Along the next part of the beach there was a groyne built lengthwise along the beach in addition to the groynes stretching out into the water (picture 25), which is somewhat unusual. Beyond this I began to pass by the sizable settlement of Beachlands (picture 26), where I passed by a group of benches thoughtfully placed on the shingle.
Beachlands forms one continuous built-up area with the town of Pevensey Bay, and along this part of the coast many of the beach-side houses were flying the English flag or the Union Jack, though I did also spot one large Canadian flag fluttering in the strong breeze. Just before reaching the beachside Moorings pub (picture 27), I also spotted a skull and crossbones flag bearing the text "Times flies when you're having rum."
A few hundred metres beyond the pub I found the beach completely blocked by construction fencing and I was forced to divert from my intended route and follow the quiet Val Princeps Road out to the main A259 Eastbourne Road, where I soon passed a large sign indicating that I was entering the town of Eastbourne (picture 28), part of the "Sunshine Coast", somewhat ironic given both the deteriorating weather and the fact that I spent the first 19 years of my life living on Australia's Sunshine Coast. Having to take a diversion here was a little disappointing, as my map showed a line of three martello towers along the next stretch of beach.
Reaching a gap in a hedge, I was able to leave the road and head across some waste ground to a small roundabout in a newish housing estate with an antipodean flavour in the street names. I headed south along Pacific Drive, passing streets such as Samoa Way (and noting a Brisbane Quay not far away on the map), turning right at the next roundabout and continuing to follow Pacific Drive up to a third roundabout, from which a footpath runs alongside a large, but empty, rectangular pool belonging to Sovereign Harbour (picture 29).
A few minutes further along this path I crossed over the gates of two side-by-side locks (picture 30) that lead into a very large marina complex where literally hundreds of boats were moored. Once over the lock gates, I followed the footpath which curves left around beside the water towards another martello tower situated on Langney Point on the south side of the harbour entrance. Unfortunately this tower too was swathed in plastic and scaffolding -- so out of the five martello towers along this walk, I had not gotten a good look at any of them.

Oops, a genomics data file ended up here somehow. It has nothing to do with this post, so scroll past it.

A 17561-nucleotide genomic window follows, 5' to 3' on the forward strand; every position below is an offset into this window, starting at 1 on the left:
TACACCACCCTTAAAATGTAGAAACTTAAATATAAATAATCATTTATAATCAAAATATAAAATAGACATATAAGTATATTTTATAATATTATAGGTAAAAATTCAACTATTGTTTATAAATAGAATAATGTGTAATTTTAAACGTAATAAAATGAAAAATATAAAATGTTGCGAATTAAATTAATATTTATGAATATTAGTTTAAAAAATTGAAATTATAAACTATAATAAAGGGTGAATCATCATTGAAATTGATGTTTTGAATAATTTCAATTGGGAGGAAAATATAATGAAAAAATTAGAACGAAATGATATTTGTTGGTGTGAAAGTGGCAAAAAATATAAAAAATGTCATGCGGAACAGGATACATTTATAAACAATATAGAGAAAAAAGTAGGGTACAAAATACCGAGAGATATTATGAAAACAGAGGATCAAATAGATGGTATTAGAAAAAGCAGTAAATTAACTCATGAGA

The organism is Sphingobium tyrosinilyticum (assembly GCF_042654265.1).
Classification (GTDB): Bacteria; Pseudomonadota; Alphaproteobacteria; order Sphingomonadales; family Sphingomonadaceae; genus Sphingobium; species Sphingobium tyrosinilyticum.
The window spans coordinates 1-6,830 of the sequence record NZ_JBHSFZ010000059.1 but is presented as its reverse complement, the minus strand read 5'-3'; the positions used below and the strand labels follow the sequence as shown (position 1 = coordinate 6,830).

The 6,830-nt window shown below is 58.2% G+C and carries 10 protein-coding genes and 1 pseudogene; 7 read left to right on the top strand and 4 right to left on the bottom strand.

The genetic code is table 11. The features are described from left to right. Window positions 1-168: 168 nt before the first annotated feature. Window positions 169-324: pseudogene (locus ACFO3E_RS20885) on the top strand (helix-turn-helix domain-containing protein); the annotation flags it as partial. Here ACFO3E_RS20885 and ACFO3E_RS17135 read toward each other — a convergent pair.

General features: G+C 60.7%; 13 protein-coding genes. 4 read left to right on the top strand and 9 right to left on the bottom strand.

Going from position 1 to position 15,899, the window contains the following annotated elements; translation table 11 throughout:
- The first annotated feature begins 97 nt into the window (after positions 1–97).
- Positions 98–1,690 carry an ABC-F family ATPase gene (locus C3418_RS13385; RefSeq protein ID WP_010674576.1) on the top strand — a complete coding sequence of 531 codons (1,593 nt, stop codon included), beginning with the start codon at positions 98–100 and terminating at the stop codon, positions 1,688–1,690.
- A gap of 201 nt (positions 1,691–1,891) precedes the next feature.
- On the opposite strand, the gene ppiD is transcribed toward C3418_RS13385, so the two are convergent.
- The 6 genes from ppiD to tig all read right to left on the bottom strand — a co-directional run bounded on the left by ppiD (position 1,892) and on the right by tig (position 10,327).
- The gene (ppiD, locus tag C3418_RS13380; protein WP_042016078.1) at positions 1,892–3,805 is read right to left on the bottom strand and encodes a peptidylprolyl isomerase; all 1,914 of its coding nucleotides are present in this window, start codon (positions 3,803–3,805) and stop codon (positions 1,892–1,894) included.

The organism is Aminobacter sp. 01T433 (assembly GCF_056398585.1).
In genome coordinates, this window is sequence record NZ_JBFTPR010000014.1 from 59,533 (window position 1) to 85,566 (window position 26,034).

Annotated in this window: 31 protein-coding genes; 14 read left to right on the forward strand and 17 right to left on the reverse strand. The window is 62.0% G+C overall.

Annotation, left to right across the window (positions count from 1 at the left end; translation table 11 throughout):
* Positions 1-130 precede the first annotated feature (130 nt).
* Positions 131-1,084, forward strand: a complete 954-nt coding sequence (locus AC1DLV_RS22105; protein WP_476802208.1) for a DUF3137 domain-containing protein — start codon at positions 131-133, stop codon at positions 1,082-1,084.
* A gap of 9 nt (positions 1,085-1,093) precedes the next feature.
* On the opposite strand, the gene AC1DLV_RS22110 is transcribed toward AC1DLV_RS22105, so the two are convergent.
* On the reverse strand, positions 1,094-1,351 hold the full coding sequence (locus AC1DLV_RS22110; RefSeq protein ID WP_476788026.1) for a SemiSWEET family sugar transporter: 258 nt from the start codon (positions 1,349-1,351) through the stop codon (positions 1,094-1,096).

Heading across the shingle of Langney Point, I soon reached a bicycle path from which there were good views across to Beachy Head on the other side of Eastbourne (picture 31). The bicycle path follows the coast past the long and narrow Sovereign Park and by the time I was passing a small amusement park called Fort Fun (picture 32), it was beginning to rain.
The bicycle path continues past several large parking areas and some tennis courts before curving around some buildings where many small boats were pulled up on the beach. Just past the buildings, the Treasure Island Adventure Park (picture 33) was devoid of adventurers in the gradually worsening weather.
A short distance later the beach-side path passes the circular Redoubt fortress and next door Princes Park (picture 34), before passing a long line of beachfront hotels on the final stretch of path approaching Eastbourne Pier (picture 35) where the walk ends under the landward end of the pier (picture 36).
My GPS showed 27.7km covered since starting the walk at Hastings. Despite the late rain and a significant amount of strenuous walking along the shingle shore, it had been a good day's walking with an interesting mix of urban and more isolated coastal landscapes.